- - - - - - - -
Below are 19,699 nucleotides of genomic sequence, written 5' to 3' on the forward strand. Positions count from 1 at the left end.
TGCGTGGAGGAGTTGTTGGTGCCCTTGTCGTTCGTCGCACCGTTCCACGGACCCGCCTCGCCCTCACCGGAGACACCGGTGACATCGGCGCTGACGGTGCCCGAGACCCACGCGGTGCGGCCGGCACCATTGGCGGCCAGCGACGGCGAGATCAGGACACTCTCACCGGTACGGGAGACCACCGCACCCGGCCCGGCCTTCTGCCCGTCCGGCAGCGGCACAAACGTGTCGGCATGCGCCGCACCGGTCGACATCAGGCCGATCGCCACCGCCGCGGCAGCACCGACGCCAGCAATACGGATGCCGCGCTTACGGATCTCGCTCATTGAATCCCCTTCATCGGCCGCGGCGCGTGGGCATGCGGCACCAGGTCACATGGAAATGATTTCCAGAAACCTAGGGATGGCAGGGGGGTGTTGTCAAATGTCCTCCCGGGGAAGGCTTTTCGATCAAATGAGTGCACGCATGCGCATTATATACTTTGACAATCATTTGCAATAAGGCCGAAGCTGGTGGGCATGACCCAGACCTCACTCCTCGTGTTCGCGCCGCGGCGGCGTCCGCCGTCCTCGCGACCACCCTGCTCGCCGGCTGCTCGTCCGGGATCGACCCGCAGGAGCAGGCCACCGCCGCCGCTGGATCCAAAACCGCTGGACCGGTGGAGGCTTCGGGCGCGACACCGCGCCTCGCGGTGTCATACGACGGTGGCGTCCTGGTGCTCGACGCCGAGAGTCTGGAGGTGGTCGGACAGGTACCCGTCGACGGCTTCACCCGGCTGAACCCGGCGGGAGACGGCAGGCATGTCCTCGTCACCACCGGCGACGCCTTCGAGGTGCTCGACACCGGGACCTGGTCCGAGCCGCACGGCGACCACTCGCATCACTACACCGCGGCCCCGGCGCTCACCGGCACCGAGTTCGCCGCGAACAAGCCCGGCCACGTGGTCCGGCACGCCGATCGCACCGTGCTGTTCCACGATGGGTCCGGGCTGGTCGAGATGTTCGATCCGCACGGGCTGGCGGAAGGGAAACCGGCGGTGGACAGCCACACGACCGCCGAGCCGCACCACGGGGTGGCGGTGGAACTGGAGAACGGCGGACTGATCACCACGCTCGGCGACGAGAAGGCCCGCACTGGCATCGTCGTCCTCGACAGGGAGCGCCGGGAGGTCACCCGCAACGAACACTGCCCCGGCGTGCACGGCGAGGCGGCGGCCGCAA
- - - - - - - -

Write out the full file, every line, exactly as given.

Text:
Below are 19,699 nucleotides of genomic sequence, written 5' to 3' on the forward strand. Positions count from 1 at the left end.
TGCGTGGAGGAGTTGTTGGTGCCCTTGTCGTTCGTCGCACCGTTCCACGGACCCGCCTCGCCCTCACCGGAGACACCGGTGACATCGGCGCTGACGGTGCCCGAGACCCACGCGGTGCGGCCGGCACCATTGGCGGCCAGCGACGGCGAGATCAGGACACTCTCACCGGTACGGGAGACCACCGCACCCGGCCCGGCCTTCTGCCCGTCCGGCAGCGGCACAAACGTGTCGGCATGCGCCGCACCGGTCGACATCAGGCCGATCGCCACCGCCGCGGCAGCACCGACGCCAGCAATACGGATGCCGCGCTTACGGATCTCGCTCATTGAATCCCCTTCATCGGCCGCGGCGCGTGGGCATGCGGCACCAGGTCACATGGAAATGATTTCCAGAAACCTAGGGATGGCAGGGGGGTGTTGTCAAATGTCCTCCCGGGGAAGGCTTTTCGATCAAATGAGTGCACGCATGCGCATTATATACTTTGACAATCATTTGCAATAAGGCCGAAGCTGGTGGGCATGACCCAGACCTCACTCCTCGTGTTCGCGCCGCGGCGGCGTCCGCCGTCCTCGCGACCACCCTGCTCGCCGGCTGCTCGTCCGGGATCGACCCGCAGGAGCAGGCCACCGCCGCCGCTGGATCCAAAACCGCTGGACCGGTGGAGGCTTCGGGCGCGACACCGCGCCTCGCGGTGTCATACGACGGTGGCGTCCTGGTGCTCGACGCCGAGAGTCTGGAGGTGGTCGGACAGGTACCCGTCGACGGCTTCACCCGGCTGAACCCGGCGGGAGACGGCAGGCATGTCCTCGTCACCACCGGCGACGCCTTCGAGGTGCTCGACACCGGGACCTGGTCCGAGCCGCACGGCGACCACTCGCATCACTACACCGCGGCCCCGGCGCTCACCGGCACCGAGTTCGCCGCGAACAAGCCCGGCCACGTGGTCCGGCACGCCGATCGCACCGTGCTGTTCCACGATGGGTCCGGGCTGGTCGAGATGTTCGATCCGCACGGGCTGGCGGAAGGGAAACCGGCGGTGGACAGCCACACGACCGCCGAGCCGCACCACGGGGTGGCGGTGGAACTGGAGAACGGCGGACTGATCACCACGCTCGGCGACGAGAAGGCCCGCACTGGCATCGTCGTCCTCGACAGGGAGCGCCGGGAGGTCACCCGCAACGAACACTGCCCCGGCGTGCACGGCGAGGCGGCGGCCGCAA